4.
Prepare a xy scatter plot of the data in columns B and C as illustrated in
Figure 1.2.
5.
From the graph, estimate the values of V
0
and T
1
and enter them into cells G2 and
H2 respectively.
Remember that from Equation (0.2), V
0
is the value of V at long
time delays, i.e. the asymptotic value, and T
1
would be the time that a value
decreases to 1/e of some initial value.
6.
In cell D2, calculate the value of V
z1
(t
1
) using Equation (0.2), the time for the first
value of time, t
1
, and the parameters for V
0
and T
1
in cells G2 and H2.
Remember
to lock the values of G2 and H2 by using the $ sign so that they are written as
$G$2 and $H$2.
(
)
(
)
=$G$2* 1-2*exp -B2/$H$2
.
(0.4)
7.
Copy the formula contents of cell D2 to the remaining cells corresponding to the
measurements through cell D”N”.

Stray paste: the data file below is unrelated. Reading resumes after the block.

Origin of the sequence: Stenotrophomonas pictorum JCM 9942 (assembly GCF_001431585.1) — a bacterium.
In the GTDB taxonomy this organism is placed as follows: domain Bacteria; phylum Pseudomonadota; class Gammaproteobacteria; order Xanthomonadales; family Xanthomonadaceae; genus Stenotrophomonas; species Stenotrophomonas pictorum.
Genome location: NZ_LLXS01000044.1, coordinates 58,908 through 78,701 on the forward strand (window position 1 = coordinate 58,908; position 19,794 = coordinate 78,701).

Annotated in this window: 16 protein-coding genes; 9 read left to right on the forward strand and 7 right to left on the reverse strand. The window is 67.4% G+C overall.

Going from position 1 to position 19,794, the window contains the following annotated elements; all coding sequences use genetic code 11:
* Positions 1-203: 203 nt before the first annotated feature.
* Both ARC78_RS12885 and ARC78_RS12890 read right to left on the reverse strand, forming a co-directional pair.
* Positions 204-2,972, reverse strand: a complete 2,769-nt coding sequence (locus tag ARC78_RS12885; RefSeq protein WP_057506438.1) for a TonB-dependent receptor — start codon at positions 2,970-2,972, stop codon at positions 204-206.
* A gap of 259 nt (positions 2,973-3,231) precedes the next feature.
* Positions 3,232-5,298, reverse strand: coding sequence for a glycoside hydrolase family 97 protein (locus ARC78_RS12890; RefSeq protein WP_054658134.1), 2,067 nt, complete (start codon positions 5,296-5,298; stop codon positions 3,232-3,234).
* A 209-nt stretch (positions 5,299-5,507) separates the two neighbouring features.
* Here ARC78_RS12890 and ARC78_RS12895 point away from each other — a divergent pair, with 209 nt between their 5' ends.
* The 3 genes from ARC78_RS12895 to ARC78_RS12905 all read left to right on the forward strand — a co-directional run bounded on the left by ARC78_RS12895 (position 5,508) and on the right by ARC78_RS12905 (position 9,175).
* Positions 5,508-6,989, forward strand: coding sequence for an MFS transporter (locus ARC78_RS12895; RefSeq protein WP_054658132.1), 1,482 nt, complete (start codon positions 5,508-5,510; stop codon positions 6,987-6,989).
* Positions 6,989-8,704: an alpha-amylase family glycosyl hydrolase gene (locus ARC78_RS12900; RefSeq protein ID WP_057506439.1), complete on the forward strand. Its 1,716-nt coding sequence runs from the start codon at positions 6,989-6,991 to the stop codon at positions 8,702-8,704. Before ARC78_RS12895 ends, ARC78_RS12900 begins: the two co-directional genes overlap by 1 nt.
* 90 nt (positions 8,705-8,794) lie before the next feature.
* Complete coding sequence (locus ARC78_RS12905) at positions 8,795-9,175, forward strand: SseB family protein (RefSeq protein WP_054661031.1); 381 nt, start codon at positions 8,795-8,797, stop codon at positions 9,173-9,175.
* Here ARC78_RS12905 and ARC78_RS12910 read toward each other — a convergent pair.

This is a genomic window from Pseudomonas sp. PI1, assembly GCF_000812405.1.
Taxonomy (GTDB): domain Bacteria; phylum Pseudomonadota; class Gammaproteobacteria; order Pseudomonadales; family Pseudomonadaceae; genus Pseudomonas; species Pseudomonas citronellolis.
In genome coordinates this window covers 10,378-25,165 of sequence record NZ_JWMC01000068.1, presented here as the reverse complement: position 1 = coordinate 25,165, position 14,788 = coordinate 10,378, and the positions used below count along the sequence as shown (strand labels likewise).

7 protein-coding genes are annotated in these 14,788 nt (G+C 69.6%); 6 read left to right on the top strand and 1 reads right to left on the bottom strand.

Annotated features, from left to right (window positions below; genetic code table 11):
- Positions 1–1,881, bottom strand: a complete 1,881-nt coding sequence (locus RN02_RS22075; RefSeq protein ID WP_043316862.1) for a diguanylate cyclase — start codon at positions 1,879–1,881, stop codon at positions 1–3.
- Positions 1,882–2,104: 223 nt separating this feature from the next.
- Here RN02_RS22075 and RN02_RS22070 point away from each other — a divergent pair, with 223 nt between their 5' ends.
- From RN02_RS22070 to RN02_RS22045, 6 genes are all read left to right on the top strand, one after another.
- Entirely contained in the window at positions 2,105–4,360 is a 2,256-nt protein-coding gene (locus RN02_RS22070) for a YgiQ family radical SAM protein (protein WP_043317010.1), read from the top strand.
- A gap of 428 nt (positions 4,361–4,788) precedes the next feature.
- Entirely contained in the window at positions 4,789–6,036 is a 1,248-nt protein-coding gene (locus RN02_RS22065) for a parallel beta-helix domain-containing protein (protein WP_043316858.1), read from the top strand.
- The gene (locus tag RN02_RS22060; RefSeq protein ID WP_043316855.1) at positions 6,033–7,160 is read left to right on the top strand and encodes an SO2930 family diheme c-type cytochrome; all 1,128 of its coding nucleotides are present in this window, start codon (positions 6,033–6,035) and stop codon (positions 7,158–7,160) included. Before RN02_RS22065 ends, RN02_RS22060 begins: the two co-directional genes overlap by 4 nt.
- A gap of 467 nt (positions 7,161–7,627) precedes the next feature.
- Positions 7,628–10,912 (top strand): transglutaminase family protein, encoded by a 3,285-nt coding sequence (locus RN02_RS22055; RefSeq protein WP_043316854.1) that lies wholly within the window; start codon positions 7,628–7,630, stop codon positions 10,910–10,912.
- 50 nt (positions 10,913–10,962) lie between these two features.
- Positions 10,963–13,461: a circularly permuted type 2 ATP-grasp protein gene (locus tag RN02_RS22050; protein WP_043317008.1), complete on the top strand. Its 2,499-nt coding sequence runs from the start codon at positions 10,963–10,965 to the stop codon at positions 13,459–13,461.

8.
In cell E2 calculate the square of the difference between the measured value V
1
and the calculated value V
z1
, i.e.
(
)
=
C
2
-
D
2
^
2
.
(0.5)
9.
Copy the formula contents of cell E2 to the remaining cells corresponding to the
measurements through cell E”N”.
10.
In cell F2 compute the sum of all the values in column E.
(0.6)
=SUM(E2:E"N")
11.
Under Tools of the main menu, select Solver.
This brings up a text selection box
as shown in Figure 1.2
12.
In the box labeled “Set Target Cell:” choose the cell that you wish to minimize
and that is the cell with the sum of the squares of the differences, cell $F$2.
13.
In the “Equal To:” section, choose the Min option, since you want to minimize the
target cell, the sum of the squares of the differences between the actual values and
the fitted values.
14.
In the text box labeled “By Changing Cells:” choose $G$2 and $H$2 or type
$G$2:$H$2.
15.
Click on Solve and the values for minimizing the sum in the target cell should be
calculated and should appear in their respective cells, $G$2 and $H$2.
The
minimum value for the sum should also appear as an updated value.
16.
Add the fitted or calculated values to your graph and compare your fit to the
measured values.